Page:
Falmouth anti-dredging camp meeting spells out concerns

A meeting at the Poly in Falmouth on Thursday saw scientists, environmentalists and fishermen discuss why they believe the dredging operation in Falmouth Harbour “poses a threat to the marine environment in Falmouth Bay and the Carrick Roads”.

Organised by Falmouth Friends of the Earth, the meeting heard from Dr Jean-Luc Solandt of the Marine Conservation Society, whose grandfather served as harbourmaster in Falmouth, that beds of rare, coral-like maerl are vital to the area’s marine eco-system and that they were “highly vulnerable to impacts from the dredge both within and beyond the immediate dredging path”.

Dr Solandt said: “The law as it applies to the Special Area of Conservation is clear. There has to be proof that there will be no deterioration in the condition of the maerl. The Marine Conservation Society cannot believe that this will be the case given the huge quantities of silt that will be released into the water column and spread around the site from this proposal. ”

Mylor-based fisherman Dave Thomas, who co-founded the Falmouth Bay and Harbour Action Group to oppose the dredge, said that over a million tonnes of spoil from the dredge would “simply be dumped offshore in Falmouth Bay, where a much smaller dump in 2001 – a mere 47,000 tonnes – wiped out the mackerel and whiting fishery for several years”.

“The fishing didn’t really recover till 2009,” said Mr Thomas, “So you can just imagine what 1.1 million tonnes of this stuff is going to do.”

Mr Thomas said that silt, some of it contaminated with highly toxic substances such as TBT from anti-fouling paint, would inevitably spread over a very wide area of the seabed.

Marine biologist Dr Miles Hoskin claimed the estimated multi-million pound cost of the dredge would be carried by Cornwall’s council tax payers over many years, with the final cost much higher, as the money would need to be borrowed by Cornwall Council from the Treasury and then paid back with interest.

He also argued that such spending appeared to be in breach of EU regulations that rule out government subsidies for private companies.

Tom Scott of Falmouth Friends of the Earth said: “Proponents of the dredge – not least Chancellor George Osborne – have framed the argument as people who care about jobs on the one hand and people who care about insignificant algae on the other. But it’s a false contrast.

“We need to be looking at developing the local economy and creating jobs in ways that do not damage the natural environment that’s so important not just to fishing and tourism, but to the future of Falmouth and Cornwall as a whole.”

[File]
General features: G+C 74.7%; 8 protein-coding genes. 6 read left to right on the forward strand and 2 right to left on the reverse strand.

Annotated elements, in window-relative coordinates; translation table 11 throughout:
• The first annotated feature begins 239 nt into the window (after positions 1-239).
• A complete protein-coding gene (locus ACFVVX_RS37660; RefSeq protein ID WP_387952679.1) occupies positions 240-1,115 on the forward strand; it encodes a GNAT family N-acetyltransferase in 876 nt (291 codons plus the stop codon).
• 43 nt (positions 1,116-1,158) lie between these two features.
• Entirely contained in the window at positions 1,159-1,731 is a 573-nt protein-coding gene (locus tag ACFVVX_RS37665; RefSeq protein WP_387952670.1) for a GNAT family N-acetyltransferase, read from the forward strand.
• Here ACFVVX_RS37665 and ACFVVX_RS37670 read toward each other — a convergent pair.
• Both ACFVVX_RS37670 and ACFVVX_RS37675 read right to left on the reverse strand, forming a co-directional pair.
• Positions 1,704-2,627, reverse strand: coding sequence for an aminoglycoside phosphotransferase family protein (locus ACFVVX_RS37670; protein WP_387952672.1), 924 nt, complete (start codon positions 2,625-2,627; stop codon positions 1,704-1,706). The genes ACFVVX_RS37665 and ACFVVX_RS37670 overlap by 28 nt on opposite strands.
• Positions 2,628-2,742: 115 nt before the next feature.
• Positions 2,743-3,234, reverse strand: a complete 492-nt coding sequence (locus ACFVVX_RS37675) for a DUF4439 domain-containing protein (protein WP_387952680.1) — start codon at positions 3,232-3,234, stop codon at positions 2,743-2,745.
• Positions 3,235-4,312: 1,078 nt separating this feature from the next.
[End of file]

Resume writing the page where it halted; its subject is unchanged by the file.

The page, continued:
A spokesman for Falmouth Harbour Commissioners said: “The issue of sediment movement has been extensively modelled and is something the Marine Management Organisation will examine closely as part of its independent and detailed deliberations into whether or not to grant consent to dredge. The Port of Falmouth Development Initiative partners are considering potential uses for spoil to reduce the amount that would be deposited offshore from any dredge, and we have offered to meet representatives of the fishing industry to explain this.”

Comments (2)

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5:44pm Wed 28 Nov 12

jane-w says...

How does not dredging to protect the maerl benefit anyone? It doesnt but the dredging to allow the cruise liners to moor alongside will bring income into the town and surrouding area and also probably create jobs. Does anyone even know or care what the maerl looks like?
How does not dredging to protect the maerl benefit anyone? It doesnt but the dredging to allow the cruise liners to moor alongside will bring income into the town and surrouding area and also probably create jobs. Does anyone even know or care what the maerl looks like? jane-w

11:50am Sun 2 Dec 12

molesworth says...

A few things here. The coral was dredged for several years and flogged off as manure in the 70s so clearing a bit of space for ships ain't going to be the end of the world. The mud is toxic, so don't dump it anywhere near the shoreline where 90% of sea life resides - 50miles off shore should do it. Finally, is there a business model based on real data that makes the case for spending millions on this? In other words, is it really worth doing from the economic point of view? If it really really is then let's do it. The debate has been dragging on for years now and it's getting boring.
A few things here. The coral was dredged for several years and flogged off as manure in the 70s so clearing a bit of space for ships ain't going to be the end of the world. The mud is toxic, so don't dump it anywhere near the shoreline where 90% of sea life resides - 50miles off shore should do it. Finally, is there a business model based on real data that makes the case for spending millions on this? In other words, is it really worth doing from the economic point of view? If it really really is then let's do it. The debate has been dragging on for years now and it's getting boring. molesworth

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